Establishing Custody Rights and Visitation for Unmarried Fathers

parental rights

Becoming a father out of wedlock can be difficult, as it often means that the father does not have any parental rights. If a father wishes to establish parental rights, he must obtain an acknowledgment agreement from the mother or, if she is resistant, from the court. Obtaining such an agreement from the court requires DNA testing and a slew of other legalities. However, going through the complex legal process is well worth the time, money, and energy as it means that the father can claim parental rights, establish custody, and build a strong relationship with his child.

If you had a child with someone out of wedlock, you may want to know what you can do to establish parental rights and gain visitation or custody of your child. The first step you should take is to contact a leading fathers’ rights attorney, such as those at Cordell Cordell. Your lawyer can advise you on what documentation you need to prove paternity and what legal steps you can take to be awarded the custody you desire.

Developing a Child Custody Agreement

According to FindLaw, you can only establish a custody agreement AFTER you have established paternity via a court-ordered DNA test. If the results come back positive, your state may automatically grant you visitation or custody rights. However, every states’ procedures differ, so it is important that you discuss the next steps with your fathers’ rights attorney.

Whether or not visitation and custody are automatic, you are going to want to work out a fair agreement with your child’s mother and solidify the arrangement via a legally enforceable court order. Otherwise, the mother can assume all parental rights and bar you from making major decisions or worse, from seeing your child at all.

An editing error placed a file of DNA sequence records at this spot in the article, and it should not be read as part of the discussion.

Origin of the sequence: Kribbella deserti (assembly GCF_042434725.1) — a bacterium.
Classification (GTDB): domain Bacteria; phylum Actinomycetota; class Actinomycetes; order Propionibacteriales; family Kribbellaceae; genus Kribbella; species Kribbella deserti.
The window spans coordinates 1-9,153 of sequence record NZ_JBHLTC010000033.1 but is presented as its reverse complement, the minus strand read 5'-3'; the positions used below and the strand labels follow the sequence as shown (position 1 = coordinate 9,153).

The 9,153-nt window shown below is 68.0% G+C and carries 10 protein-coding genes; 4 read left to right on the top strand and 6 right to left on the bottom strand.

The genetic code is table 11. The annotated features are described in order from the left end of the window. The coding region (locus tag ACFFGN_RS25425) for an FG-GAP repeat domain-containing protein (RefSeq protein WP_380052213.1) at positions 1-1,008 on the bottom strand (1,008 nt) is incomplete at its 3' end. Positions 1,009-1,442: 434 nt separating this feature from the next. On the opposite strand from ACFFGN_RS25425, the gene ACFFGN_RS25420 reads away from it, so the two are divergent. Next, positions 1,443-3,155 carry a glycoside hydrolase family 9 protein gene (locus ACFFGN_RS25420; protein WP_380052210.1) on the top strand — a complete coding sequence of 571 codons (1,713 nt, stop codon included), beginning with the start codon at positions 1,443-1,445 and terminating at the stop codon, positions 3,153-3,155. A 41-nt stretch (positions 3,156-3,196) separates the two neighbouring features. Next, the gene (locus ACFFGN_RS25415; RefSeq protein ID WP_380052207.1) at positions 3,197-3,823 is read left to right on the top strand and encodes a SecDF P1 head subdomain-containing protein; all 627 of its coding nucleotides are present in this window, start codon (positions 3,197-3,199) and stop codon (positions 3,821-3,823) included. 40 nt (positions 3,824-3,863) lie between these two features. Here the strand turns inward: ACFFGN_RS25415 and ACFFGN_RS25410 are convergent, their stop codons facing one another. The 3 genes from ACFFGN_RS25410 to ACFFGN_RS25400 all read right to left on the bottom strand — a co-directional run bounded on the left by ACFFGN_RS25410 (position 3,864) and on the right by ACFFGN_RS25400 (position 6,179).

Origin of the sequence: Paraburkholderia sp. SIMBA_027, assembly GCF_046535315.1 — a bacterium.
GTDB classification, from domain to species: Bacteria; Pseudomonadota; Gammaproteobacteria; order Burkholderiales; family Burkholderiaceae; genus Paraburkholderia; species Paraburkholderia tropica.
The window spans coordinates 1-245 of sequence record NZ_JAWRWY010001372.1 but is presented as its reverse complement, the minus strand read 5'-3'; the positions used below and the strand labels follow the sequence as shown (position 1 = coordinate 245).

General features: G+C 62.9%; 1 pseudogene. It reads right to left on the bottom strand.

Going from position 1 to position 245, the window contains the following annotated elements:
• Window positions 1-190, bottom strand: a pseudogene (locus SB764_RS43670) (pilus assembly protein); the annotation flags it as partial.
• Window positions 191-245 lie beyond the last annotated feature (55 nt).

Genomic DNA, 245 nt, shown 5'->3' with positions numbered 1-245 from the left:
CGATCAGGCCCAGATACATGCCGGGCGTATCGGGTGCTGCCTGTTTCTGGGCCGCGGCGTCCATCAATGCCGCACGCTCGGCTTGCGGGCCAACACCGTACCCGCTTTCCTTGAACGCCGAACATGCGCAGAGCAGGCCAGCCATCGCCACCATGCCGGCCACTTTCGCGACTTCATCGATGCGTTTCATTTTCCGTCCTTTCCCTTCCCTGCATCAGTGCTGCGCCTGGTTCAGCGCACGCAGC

Ideally, you and your child’s mother will negotiate a fair parenting agreement without court intervention. The parenting agreement should include a wide variety of details, including but not limited to who gets custody on what days, how holidays and special events should be divided, details regarding vacations, and how major decisions regarding education, health care, and religion should be made.

Obtaining a Court Ordered Custody Agreement

If you and your child’s mother cannot agree on a custody arrangement, you may need to turn to the courts for help. The courts typically agree that a shared parenting arrangement is in the child’s best interests, but if one party can prove that the child might suffer harm or neglect in the other’s care, the court might overlook this standard and assign sole custody to one parent. Obtaining sole custody for an unmarried father is difficult and often requires the skill of an experienced fathers’ rights attorney such as those at Cordell and Cordell.

Bear in mind that how much custody and what type of rights you receive will all depend on your existing relationship with your child. For instance, if your child was just born and if you sought to establish custody early on his or her life, your chances of obtaining equal rights as the mother are high. However, if your child is older than two, and if you have been in and out of the picture for the majority of his or her life, you are likely to be awarded strictly visitation rights. If you have a history of drug, alcohol, or child abuse, that visitation may be supervised.

Obtain the Best Possible Results

Obtaining parental rights as an unmarried father is not likely to be easy. However, going through the legal process to establish rights is well worth the effort as it means you can be in your child’s life and build a strong bond with him or her without fear of the mother’s interference. To make the process a little easier on your, retain the help of a reputable fathers’ rights attorney.

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